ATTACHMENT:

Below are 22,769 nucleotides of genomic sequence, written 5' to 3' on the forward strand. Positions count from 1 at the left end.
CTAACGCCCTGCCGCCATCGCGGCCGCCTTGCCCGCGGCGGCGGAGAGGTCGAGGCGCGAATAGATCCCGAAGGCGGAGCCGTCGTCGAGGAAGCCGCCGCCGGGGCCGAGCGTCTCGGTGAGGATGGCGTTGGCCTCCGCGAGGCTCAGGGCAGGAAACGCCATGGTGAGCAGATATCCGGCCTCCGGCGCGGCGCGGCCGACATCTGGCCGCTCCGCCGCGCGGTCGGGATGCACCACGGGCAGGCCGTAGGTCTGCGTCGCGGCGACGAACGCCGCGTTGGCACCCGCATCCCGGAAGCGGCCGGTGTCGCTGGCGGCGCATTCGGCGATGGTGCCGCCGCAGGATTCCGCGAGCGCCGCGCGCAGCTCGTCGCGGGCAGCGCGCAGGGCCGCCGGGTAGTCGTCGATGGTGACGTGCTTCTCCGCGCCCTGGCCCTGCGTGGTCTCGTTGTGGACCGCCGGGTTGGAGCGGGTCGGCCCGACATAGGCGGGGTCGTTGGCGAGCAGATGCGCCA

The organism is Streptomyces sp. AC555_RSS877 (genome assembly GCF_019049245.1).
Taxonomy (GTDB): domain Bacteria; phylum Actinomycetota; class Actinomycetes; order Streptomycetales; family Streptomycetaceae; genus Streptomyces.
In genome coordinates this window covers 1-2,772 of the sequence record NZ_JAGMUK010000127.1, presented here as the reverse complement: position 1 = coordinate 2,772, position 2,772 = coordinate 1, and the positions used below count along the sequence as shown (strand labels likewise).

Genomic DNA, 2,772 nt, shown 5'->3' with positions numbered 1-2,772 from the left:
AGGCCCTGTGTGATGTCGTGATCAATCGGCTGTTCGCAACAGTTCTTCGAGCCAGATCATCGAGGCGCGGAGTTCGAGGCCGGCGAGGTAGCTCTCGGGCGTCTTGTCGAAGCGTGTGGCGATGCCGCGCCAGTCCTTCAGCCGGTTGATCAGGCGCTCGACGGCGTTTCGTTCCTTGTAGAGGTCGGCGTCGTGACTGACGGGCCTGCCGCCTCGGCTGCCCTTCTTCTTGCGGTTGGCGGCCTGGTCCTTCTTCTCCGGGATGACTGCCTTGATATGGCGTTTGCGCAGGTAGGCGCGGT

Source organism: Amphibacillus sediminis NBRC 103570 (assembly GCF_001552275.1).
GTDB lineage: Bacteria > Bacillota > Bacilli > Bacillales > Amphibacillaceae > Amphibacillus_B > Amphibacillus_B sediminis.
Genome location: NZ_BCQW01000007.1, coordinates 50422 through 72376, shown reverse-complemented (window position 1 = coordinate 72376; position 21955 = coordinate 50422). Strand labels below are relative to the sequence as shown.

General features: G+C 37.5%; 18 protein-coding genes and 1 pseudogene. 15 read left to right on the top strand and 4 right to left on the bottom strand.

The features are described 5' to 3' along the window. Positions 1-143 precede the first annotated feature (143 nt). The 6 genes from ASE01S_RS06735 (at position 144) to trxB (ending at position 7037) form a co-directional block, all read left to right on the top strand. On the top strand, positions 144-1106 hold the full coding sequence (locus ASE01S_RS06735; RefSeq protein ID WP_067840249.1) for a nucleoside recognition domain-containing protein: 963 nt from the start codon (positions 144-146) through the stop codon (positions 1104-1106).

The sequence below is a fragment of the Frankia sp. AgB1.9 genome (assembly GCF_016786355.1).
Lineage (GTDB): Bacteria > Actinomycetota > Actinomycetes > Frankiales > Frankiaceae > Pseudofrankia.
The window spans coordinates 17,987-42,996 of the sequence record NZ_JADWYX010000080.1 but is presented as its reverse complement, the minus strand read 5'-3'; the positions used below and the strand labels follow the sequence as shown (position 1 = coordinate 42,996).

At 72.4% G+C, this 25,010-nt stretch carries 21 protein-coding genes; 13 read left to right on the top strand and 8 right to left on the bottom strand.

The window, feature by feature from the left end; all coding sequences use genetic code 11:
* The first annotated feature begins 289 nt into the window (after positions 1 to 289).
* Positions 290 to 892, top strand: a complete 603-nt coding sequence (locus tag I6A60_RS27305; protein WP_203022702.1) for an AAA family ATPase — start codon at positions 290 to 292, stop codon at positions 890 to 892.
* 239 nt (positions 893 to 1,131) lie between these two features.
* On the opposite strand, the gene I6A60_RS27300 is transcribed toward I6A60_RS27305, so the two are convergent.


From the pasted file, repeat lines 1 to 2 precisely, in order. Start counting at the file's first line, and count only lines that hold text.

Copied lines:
Below are 22,769 nucleotides of genomic sequence, written 5' to 3' on the forward strand. Positions count from 1 at the left end.
CTAACGCCCTGCCGCCATCGCGGCCGCCTTGCCCGCGGCGGCGGAGAGGTCGAGGCGCGAATAGATCCCGAAGGCGGAGCCGTCGTCGAGGAAGCCGCCGCCGGGGCCGAGCGTCTCGGTGAGGATGGCGTTGGCCTCCGCGAGGCTCAGGGCAGGAAACGCCATGGTGAGCAGATATCCGGCCTCCGGCGCGGCGCGGCCGACATCTGGCCGCTCCGCCGCGCGGTCGGGATGCACCACGGGCAGGCCGTAGGTCTGCGTCGCGGCGACGAACGCCGCGTTGGCACCCGCATCCCGGAAGCGGCCGGTGTCGCTGGCGGCGCATTCGGCGATGGTGCCGCCGCAGGATTCCGCGAGCGCCGCGCGCAGCTCGTCGCGGGCAGCGCGCAGGGCCGCCGGGTAGTCGTCGATGGTGACGTGCTTCTCCGCGCCCTGGCCCTGCGTGGTCTCGTTGTGGACCGCCGGGTTGGAGCGGGTCGGCCCGACATAGGCGGGGTCGTTGGCGAGCAGATGCGCCA